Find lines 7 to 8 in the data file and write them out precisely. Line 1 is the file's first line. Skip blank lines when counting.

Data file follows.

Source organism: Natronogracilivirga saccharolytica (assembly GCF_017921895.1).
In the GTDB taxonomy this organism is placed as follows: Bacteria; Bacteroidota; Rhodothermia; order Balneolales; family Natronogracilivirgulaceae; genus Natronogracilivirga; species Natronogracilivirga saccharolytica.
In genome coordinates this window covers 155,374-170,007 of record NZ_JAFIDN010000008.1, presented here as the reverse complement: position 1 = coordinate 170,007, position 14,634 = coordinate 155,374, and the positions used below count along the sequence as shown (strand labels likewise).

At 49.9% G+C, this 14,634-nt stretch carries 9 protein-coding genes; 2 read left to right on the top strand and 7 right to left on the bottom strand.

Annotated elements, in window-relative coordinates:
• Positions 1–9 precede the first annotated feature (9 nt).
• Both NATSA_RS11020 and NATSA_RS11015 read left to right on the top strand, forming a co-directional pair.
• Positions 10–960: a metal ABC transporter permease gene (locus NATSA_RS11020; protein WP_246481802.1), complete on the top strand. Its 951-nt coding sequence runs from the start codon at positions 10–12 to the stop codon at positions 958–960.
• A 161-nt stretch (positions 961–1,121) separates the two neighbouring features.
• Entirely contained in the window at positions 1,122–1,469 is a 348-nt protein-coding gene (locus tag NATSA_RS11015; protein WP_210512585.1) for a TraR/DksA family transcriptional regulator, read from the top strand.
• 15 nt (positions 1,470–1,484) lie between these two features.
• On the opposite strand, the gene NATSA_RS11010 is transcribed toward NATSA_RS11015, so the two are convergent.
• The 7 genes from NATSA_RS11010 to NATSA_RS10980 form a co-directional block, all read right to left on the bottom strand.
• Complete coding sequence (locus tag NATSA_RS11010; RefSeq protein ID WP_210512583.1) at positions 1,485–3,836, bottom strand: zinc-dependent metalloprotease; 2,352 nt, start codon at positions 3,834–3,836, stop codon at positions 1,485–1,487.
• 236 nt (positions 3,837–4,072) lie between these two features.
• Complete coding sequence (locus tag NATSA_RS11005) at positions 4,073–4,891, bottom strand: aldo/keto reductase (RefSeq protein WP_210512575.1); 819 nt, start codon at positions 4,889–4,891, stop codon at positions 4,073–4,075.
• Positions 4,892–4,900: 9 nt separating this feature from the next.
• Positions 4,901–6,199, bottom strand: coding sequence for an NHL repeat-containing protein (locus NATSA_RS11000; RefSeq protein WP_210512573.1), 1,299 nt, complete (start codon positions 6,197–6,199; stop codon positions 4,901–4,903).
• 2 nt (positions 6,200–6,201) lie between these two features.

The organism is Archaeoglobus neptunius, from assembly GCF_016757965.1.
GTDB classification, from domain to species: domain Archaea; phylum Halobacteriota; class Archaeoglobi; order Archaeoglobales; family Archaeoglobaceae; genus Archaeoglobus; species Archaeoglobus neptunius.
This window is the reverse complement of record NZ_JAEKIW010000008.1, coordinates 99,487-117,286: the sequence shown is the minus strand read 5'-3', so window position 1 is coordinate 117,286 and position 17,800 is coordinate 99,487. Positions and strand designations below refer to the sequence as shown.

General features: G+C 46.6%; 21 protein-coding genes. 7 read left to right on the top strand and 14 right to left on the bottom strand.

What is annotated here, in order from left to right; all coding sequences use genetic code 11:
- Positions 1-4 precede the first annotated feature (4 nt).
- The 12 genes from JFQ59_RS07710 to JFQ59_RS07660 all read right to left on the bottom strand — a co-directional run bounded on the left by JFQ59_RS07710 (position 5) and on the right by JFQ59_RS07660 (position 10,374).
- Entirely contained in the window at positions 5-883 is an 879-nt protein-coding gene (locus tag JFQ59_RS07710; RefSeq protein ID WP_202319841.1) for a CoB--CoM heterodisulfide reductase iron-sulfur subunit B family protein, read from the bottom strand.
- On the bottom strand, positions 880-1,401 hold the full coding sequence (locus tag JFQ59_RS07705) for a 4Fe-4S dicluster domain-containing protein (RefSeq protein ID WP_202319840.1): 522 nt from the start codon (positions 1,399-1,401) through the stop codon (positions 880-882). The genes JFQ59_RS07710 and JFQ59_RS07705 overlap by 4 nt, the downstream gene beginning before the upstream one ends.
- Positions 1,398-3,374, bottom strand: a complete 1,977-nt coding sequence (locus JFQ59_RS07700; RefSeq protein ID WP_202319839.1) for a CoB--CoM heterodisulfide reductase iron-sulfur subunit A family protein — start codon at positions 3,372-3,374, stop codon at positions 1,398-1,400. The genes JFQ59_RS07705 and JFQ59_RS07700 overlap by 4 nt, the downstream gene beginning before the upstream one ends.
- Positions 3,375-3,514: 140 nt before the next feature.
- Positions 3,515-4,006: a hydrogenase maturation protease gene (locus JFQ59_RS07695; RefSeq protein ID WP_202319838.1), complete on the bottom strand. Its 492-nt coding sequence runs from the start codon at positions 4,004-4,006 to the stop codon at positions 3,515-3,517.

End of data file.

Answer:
• Both NATSA_RS11020 and NATSA_RS11015 read left to right on the top strand, forming a co-directional pair.
• Positions 10–960: a metal ABC transporter permease gene (locus NATSA_RS11020; protein WP_246481802.1), complete on the top strand. Its 951-nt coding sequence runs from the start codon at positions 10–12 to the stop codon at positions 958–960.